Before OPs and phenolic acid metabolites can affect gene expression in the host, they must be absorbed and distributed to target tissues and cells. In contrast, here we demonstrate that administration of non-absorbable PPs prevents HFHS-induced weight gain and reduces visceral adiposity, as well as modulating blood biological parameters and the expression of genes related lipid metabolism. Metabolomics in PP-treated mice identified several exogenous flavan-3-ol conjugates, which were also observed in the urine of OP-treated mice. However, our acute PP administration study suggested that these compounds were not degraded to flavan-3-ols, suggesting that most of the administrated PPs were not absorbed and were excreted via the cecum (data not shown). To investigate potential mechanisms, we also assessed a wide range of endogenous metabolites in PP-treated mice. Several markers of insulin resistance involving p-cresol and indole derivatives were identified in the urine of PP-treated mice, suggesting direct conversion from aromatic amino acids, tryptophan and tyrosine, by the gut microbiota31. p-Cresol production by microbes such as Clostridium in the large intestine is correlated with dietary protein and vegetable intake32. Rago et al. reported that lower levels of 3-indoxyl sulfate, p-cresol conjugates were found in the plasma following apple ingestion33. High levels of p-cresol and indoxyl acid are associated with an increased risk of cardiovascular disease, inflammation and oxidative stress. In addition, bile acids influence absorption of dietary fats, lipid-soluble vitamins and cholesterol in the intestine. Here, we showed that non-absorbed PPs prevent obesity and impaired lipid metabolism; these effects were associated with changes in the gut microbiota including the Firmicutes/Bacteroidetes ratio and modulation of endogenous metabolites. PPs with high molecular weight reach the colon almost unchanged and directly affect the gut microbiota in the intestine; therefore, further studies are required to determine the role of endogenous metabolites of PPs in the health benefits.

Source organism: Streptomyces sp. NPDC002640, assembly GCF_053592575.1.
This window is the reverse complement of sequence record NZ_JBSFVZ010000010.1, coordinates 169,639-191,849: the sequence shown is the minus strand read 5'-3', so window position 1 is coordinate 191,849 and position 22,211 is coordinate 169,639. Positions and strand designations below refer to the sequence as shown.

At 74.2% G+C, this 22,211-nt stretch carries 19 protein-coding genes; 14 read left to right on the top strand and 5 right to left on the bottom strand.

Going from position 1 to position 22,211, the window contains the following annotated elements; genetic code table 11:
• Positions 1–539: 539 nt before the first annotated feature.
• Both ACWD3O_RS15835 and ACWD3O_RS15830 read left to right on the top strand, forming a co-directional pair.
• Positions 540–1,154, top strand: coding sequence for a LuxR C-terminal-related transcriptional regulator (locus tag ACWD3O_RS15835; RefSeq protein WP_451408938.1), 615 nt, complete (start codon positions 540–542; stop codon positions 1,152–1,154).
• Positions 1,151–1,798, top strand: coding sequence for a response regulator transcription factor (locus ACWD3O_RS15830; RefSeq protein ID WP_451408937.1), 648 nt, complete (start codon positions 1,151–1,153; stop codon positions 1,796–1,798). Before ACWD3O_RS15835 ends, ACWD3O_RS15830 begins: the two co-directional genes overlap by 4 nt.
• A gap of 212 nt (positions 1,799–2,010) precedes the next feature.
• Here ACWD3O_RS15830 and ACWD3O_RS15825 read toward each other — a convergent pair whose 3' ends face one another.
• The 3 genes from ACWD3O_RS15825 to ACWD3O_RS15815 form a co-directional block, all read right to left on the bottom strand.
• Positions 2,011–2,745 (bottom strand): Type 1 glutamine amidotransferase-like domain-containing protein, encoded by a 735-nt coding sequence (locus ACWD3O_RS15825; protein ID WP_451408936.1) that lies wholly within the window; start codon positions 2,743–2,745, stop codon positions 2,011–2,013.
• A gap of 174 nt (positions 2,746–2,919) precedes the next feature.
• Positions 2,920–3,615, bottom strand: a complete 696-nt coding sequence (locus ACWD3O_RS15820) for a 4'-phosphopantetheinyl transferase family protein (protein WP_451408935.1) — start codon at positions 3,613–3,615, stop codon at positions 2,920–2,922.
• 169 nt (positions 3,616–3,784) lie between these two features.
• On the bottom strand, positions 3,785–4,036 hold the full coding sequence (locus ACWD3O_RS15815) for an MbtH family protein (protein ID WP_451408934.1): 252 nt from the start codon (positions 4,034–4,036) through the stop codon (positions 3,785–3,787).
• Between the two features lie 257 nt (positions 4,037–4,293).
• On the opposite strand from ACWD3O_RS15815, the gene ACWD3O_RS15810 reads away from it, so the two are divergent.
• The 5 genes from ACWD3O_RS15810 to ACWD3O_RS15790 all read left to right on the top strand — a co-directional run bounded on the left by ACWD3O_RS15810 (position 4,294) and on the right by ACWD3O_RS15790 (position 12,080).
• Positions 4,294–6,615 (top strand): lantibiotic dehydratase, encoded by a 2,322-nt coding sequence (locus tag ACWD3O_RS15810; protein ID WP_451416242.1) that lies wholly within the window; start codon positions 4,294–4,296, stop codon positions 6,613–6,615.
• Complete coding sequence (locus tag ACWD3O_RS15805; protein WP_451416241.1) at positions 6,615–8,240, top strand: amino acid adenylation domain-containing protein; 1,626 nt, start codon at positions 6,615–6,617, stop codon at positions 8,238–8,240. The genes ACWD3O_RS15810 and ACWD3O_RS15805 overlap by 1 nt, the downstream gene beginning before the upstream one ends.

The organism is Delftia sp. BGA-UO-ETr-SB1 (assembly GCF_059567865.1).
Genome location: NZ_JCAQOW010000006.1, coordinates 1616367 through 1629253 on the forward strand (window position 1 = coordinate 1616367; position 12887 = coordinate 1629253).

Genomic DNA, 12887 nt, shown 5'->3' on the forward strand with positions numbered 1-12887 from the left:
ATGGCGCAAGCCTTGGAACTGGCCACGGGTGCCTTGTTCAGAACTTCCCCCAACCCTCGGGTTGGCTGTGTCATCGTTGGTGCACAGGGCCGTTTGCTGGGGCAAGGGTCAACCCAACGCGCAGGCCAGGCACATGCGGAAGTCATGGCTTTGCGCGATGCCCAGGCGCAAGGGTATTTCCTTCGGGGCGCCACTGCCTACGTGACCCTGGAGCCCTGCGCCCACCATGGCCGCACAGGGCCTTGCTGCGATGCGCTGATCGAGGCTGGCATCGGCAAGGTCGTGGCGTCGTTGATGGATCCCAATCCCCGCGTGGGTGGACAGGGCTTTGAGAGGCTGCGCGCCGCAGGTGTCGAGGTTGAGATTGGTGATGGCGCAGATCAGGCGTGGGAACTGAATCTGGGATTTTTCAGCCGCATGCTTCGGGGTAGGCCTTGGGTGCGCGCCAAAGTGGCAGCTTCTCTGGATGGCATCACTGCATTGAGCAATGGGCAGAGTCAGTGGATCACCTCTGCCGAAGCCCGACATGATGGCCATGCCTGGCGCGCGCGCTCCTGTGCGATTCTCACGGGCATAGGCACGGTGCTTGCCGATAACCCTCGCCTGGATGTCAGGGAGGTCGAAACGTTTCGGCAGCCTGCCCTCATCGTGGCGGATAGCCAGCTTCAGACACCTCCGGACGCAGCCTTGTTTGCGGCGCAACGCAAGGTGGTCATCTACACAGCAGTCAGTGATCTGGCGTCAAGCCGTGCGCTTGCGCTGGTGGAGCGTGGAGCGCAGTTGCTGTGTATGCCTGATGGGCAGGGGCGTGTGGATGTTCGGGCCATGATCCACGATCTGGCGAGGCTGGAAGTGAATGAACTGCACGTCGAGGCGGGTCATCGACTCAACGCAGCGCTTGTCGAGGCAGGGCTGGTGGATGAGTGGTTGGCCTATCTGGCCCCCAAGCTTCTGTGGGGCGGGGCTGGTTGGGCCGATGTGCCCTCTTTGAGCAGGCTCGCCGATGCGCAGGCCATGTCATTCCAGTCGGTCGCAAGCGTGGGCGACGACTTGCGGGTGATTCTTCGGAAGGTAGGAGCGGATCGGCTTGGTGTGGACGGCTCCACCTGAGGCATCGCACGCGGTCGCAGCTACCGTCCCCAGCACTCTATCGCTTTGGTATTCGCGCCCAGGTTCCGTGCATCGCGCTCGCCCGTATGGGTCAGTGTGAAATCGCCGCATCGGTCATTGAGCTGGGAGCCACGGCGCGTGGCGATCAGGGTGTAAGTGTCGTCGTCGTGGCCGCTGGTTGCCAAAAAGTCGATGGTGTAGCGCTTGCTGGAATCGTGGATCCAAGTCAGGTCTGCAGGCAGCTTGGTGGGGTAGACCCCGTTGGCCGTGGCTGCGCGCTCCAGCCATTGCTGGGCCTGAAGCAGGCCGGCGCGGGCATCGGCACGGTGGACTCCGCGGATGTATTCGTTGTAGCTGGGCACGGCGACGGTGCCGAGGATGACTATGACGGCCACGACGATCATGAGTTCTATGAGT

We demonstrated that PP-treatment attenuated the level of LPS and reduced intestinal permeability in the HFHS-fed mice. Administration of Akkermansia as a probiotic protected against obesity and prevented the HFHS diet-induced increase in LPS relaease34. Previous studies showed that administration of grape/red wine polyphenols22 or cranberry extract21 including procyanidins was associated with an increase in the proportion of Akkermansia in the gut microbiota of mice fed a high-fat diet. Anhe et al. reported that administration of cranberry extract improved metabolic syndrome and increased the relative proportion of Akkermansia, reduced intestinal permeability and decreased circulating LPS levels21. Feliciano et al. reported that A-type procyanidins from cranberry were more effective in promoting extra-intestinal phathogenic Escherichia coli agglutination in comparison with B-type procyanidins from apple35. Cranberry procyanidins may decrease LPS level by the agglutination of the intestinal gram-negative bacteria including Escherichia coli. Our results also demonstrated that PP-administration reduced the levels of LPS and inflammatory IL-6 and TNF-α in the PP-treated HFHS-fed mice, as compared with the untreated HFHS-fed mice. Further studies indicated a reduction in the expression of genes related to the intestinal gut barrier (Tjp1 and Ocln) and hepatic inflammation receptor (Tlr4 and Cd14) in the PP-treated HFHS-fed mice. However, these studies did not elucidate which type of procyanidins is responsible for the various metabolic outcomes. Apple procyanidins are very similar compounds to cranberry and grape. Cranberry extract contains A-type procyanidin, which vary structurally with the formation of a second interflavanoid linkage by C-O oxidation coupling (Fig. 1a). Grape contains procyanidin B-type as well as prodelphinidins, which is one of proanthocyanidin according to its flavan-3-ol units, (+)-gallocatechin and (−)-epigallocatechin36. Importantly, our results are the first to suggest that non-absorbable PPs containing pentamers and larger polymers increased the proportion of Akkermansia in the gut microbiota of high-fat fed mice and that the degree of polymerization is important factor. Our results suggest that PP-mediated prevention of obesity and inhibition of lipid accumulation is associated with its prevention of gut barrier disruption or increased intestinal permeability to LPS. Further studies will analyze the increased proportion of Akkermansia in the PP-treated HFHS-fed mice.